Stairway to Eternity Chapter (V – Part I)
One mid-morning in February 2600 B.C. as Pharoah’s fleet rounded yet another of many capes along this unknown coast the expectant men suddenly saw flags! They were red, yellow, black and blue, flying high in the strong coastal wind. Here at last was Tarfaya, but the Pharoah wondered if it had been worth such a long and dangerous journey.
What joy! Snefru would at last see his son again after over three months of uncertainty. Now it would be possible to go ashore and tread dry land again, after such a lengthy voyage. The land was indeed dry, a few palms, some poor buildings, what looked like a temple in the village square and alongside the village was the Egyptian camp. It had been set up on one side of the bay that formed a small natural harbor and it seemed larger than the village itself. In fact there were five thousand Egyptians in the camp and only two thousand villagers in Tarfaya. Small, open, reed-built boats were lying on the beach so it seemed that these primitive folk did venture out to sea to fish. Fish were in fact plentiful in this enormous sea.
The sailors on Pharoah’s ships had already noted many species never before encountered on their voyages from Egypt to ” The Kingdom of the Cedars”. Pharoah’s eighteen surviving vessels anchored in the sheltered bay of Tarfaya and without wasting any time he, the women and the royal guard under the orders of Harmhab had gone ashore to greet their countrymen who lined the shore to welcome them. Later the sailors and carpenters, cooks and animal-keepers would also go ashore and both expeditions would exchange tales of their long, heroic and dangerous odysseys.
Now that at last they were at Tarfaya, a conference was demanded by Pharoah and Cheops; a meeting with the elders, chieftain and high priest of this tiny settlement. Through the scouts from Tidikett who served as interpreters (their language was similar) the Egyptians started interrogating the frightened leaders of the village. These, as can be understood, were stunned by the arrival of an army of five thousand armed men with camels and horses. Nothing like this had ever been seen or heard about before; they had never seen iron swords or chariots, or the clothes worn by these strange foreigners. Nor had such large and well-built ships ever been seen or dreamed of. They were awed and thus determined to collaborate in every way.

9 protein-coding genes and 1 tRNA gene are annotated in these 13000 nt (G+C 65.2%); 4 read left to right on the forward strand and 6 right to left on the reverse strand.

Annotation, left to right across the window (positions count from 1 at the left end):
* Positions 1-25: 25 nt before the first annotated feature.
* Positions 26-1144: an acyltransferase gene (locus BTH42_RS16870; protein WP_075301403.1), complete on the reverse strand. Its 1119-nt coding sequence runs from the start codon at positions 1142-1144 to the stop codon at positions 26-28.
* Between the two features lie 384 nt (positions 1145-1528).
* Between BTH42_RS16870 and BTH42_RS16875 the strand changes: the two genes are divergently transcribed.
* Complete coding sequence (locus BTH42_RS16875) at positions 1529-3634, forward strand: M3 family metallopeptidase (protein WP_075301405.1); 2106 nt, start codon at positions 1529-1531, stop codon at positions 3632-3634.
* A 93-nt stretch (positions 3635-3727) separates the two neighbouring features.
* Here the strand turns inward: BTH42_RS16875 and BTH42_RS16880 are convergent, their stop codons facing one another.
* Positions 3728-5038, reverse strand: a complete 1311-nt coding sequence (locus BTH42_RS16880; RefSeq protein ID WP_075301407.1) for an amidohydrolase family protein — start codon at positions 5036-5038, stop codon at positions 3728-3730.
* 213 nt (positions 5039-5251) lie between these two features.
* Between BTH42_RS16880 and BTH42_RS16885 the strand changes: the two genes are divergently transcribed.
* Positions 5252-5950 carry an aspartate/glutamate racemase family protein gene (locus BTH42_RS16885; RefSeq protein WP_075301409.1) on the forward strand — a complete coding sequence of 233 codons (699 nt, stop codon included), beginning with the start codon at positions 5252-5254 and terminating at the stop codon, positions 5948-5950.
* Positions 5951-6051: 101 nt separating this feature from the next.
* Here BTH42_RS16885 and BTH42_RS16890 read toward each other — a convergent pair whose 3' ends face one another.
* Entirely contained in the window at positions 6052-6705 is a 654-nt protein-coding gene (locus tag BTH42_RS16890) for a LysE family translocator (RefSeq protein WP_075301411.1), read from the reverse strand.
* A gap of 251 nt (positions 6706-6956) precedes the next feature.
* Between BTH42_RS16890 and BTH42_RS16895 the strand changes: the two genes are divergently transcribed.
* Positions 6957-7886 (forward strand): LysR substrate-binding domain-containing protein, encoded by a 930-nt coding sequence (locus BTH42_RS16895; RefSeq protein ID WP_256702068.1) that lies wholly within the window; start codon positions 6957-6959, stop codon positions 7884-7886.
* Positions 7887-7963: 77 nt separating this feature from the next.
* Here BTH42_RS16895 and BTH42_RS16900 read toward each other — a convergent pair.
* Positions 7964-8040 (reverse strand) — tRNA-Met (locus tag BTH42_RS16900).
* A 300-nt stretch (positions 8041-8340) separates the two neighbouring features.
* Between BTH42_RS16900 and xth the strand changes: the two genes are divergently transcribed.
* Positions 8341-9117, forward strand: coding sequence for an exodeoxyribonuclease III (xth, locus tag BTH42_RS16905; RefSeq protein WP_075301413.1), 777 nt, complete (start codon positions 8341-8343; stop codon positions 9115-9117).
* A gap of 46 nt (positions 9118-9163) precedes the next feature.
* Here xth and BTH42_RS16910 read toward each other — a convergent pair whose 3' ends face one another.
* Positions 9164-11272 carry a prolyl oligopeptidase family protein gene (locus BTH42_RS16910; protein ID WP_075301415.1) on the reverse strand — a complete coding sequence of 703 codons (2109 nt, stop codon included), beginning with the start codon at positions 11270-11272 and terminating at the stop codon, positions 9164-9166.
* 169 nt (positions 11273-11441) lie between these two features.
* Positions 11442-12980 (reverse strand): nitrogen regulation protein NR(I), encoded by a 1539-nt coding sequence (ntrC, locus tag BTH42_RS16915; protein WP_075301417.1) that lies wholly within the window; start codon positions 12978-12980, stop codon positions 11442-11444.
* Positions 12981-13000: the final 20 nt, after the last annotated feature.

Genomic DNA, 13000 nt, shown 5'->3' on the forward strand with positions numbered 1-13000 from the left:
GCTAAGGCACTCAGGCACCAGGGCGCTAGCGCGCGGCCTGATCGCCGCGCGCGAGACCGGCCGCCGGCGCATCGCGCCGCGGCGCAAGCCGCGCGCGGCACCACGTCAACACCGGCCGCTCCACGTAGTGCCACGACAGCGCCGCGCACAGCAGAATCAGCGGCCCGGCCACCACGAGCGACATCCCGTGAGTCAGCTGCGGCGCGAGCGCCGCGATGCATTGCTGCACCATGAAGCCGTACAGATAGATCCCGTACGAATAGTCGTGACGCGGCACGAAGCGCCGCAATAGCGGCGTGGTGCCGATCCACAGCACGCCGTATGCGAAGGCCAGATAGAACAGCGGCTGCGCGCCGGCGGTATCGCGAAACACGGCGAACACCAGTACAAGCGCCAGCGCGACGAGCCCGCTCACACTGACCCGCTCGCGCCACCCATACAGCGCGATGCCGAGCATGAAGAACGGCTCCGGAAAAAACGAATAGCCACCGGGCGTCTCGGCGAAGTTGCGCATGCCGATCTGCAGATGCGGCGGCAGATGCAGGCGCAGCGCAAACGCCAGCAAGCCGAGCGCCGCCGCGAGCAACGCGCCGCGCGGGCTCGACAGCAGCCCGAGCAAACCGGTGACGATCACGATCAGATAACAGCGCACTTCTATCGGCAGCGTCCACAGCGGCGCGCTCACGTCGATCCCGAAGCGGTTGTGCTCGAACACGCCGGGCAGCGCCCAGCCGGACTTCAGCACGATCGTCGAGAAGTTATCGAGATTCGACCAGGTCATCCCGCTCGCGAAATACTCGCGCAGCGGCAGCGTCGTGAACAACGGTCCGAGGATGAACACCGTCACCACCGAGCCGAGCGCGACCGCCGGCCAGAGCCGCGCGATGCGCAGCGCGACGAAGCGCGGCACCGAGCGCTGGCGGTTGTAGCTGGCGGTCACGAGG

The Egyptians however were anxious to hear much more about the white pyramid of Ra: This vision was to be the whole point of this great adventure; so where was it?. Coming down the coast Snefru and his men had kept their keen eyes skinned for any mysterious apparitions but nothing had been seen by day, nor night; only the night sky brilliant with stars.
The high priest of Tarfaya, a man named Guanarte, insisted on the Egyptian leaders following him to his temple. A short walk from the camp to the village square was called for. As they progressed the villagers stood in awe of the visitor. Rumors were already rife that these foreigners had travelled for months looking for their white pyramid. In fact only a handful of the villagers had ever seen it, they were a few fishermen who had been blown west from their normal coastal fishing grounds and had been fortunate enough to get back! Many had not returned and had been given up for lost. Maybe the white pyramid had taken them as a sacrifice.
The Egyptian leaders were taken into the small temple and, as at Tidikett, there on the wall behind the primitive altar was a painting of the white apparition. Guanarte explained to the gathered leaders of the Egyptian host that this strange sight had been seen by different fishermen. It required at least two days sailing into the great sea, away from the coast, in the same direction that Ra travels before disappearing.